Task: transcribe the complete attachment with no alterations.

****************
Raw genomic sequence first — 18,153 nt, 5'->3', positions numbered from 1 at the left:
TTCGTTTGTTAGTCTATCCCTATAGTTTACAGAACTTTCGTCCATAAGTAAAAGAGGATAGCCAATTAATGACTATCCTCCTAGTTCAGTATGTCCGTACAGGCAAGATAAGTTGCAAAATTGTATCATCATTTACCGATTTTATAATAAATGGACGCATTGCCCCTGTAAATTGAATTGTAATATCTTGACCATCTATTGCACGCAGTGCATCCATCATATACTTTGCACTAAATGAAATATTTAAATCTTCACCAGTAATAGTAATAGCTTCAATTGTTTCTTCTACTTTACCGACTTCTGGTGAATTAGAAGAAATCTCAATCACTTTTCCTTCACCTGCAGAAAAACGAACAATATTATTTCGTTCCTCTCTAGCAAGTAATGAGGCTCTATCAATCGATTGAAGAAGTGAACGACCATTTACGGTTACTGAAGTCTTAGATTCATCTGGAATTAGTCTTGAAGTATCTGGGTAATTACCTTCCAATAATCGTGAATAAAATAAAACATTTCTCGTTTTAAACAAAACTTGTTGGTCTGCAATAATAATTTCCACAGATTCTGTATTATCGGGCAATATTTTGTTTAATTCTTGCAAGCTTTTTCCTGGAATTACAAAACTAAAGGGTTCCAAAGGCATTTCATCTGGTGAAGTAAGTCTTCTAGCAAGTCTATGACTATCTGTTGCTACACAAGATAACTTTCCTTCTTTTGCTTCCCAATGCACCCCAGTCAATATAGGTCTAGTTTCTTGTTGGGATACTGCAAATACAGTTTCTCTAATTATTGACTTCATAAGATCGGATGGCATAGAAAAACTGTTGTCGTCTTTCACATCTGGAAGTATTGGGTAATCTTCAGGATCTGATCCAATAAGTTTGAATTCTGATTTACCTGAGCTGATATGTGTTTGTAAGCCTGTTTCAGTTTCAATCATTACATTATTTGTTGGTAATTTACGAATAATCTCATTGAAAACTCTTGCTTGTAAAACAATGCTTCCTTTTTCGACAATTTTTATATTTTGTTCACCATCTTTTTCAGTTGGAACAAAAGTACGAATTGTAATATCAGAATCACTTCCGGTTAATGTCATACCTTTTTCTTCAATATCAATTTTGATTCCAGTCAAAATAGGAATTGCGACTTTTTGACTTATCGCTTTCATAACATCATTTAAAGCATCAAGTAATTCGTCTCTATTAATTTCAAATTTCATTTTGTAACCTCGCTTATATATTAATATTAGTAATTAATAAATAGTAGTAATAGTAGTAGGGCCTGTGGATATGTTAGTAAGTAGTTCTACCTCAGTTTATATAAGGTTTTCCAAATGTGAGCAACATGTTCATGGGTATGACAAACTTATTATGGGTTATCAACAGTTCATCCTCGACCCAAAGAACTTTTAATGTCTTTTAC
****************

Raw genomic sequence first — 18,153 nt, 5'->3', positions numbered from 1 at the left:
TTCGTTTGTTAGTCTATCCCTATAGTTTACAGAACTTTCGTCCATAAGTAAAAGAGGATAGCCAATTAATGACTATCCTCCTAGTTCAGTATGTCCGTACAGGCAAGATAAGTTGCAAAATTGTATCATCATTTACCGATTTTATAATAAATGGACGCATTGCCCCTGTAAATTGAATTGTAATATCTTGACCATCTATTGCACGCAGTGCATCCATCATATACTTTGCACTAAATGAAATATTTAAATCTTCACCAGTAATAGTAATAGCTTCAATTGTTTCTTCTACTTTACCGACTTCTGGTGAATTAGAAGAAATCTCAATCACTTTTCCTTCACCTGCAGAAAAACGAACAATATTATTTCGTTCCTCTCTAGCAAGTAATGAGGCTCTATCAATCGATTGAAGAAGTGAACGACCATTTACGGTTACTGAAGTCTTAGATTCATCTGGAATTAGTCTTGAAGTATCTGGGTAATTACCTTCCAATAATCGTGAATAAAATAAAACATTTCTCGTTTTAAACAAAACTTGTTGGTCTGCAATAATAATTTCCACAGATTCTGTATTATCGGGCAATATTTTGTTTAATTCTTGCAAGCTTTTTCCTGGAATTACAAAACTAAAGGGTTCCAAAGGCATTTCATCTGGTGAAGTAAGTCTTCTAGCAAGTCTATGACTATCTGTTGCTACACAAGATAACTTTCCTTCTTTTGCTTCCCAATGCACCCCAGTCAATATAGGTCTAGTTTCTTGTTGGGATACTGCAAATACAGTTTCTCTAATTATTGACTTCATAAGATCGGATGGCATAGAAAAACTGTTGTCGTCTTTCACATCTGGAAGTATTGGGTAATCTTCAGGATCTGATCCAATAAGTTTGAATTCTGATTTACCTGAGCTGATATGTGTTTGTAAGCCTGTTTCAGTTTCAATCATTACATTATTTGTTGGTAATTTACGAATAATCTCATTGAAAACTCTTGCTTGTAAAACAATGCTTCCTTTTTCGACAATTTTTATATTTTGTTCACCATCTTTTTCAGTTGGAACAAAAGTACGAATTGTAATATCAGAATCACTTCCGGTTAATGTCATACCTTTTTCTTCAATATCAATTTTGATTCCAGTCAAAATAGGAATTGCGACTTTTTGACTTATCGCTTTCATAACATCATTTAAAGCATCAAGTAATTCGTCTCTATTAATTTCAAATTTCATTTTGTAACCTCGCTTATATATTAATATTAGTAATTAATAAATAGTAGTAATAGTAGTAGGGCCTGTGGATATGTTAGTAAGTAGTTCTACCTCAGTTTATATAAGGTTTTCCAAATGTGAGCAACATGTTCATGGGTATGACAAACTTATTATGGGTTATCAACAGTTCATCCTCGACCCAAAGAACTTTTAATGTCTTTTAC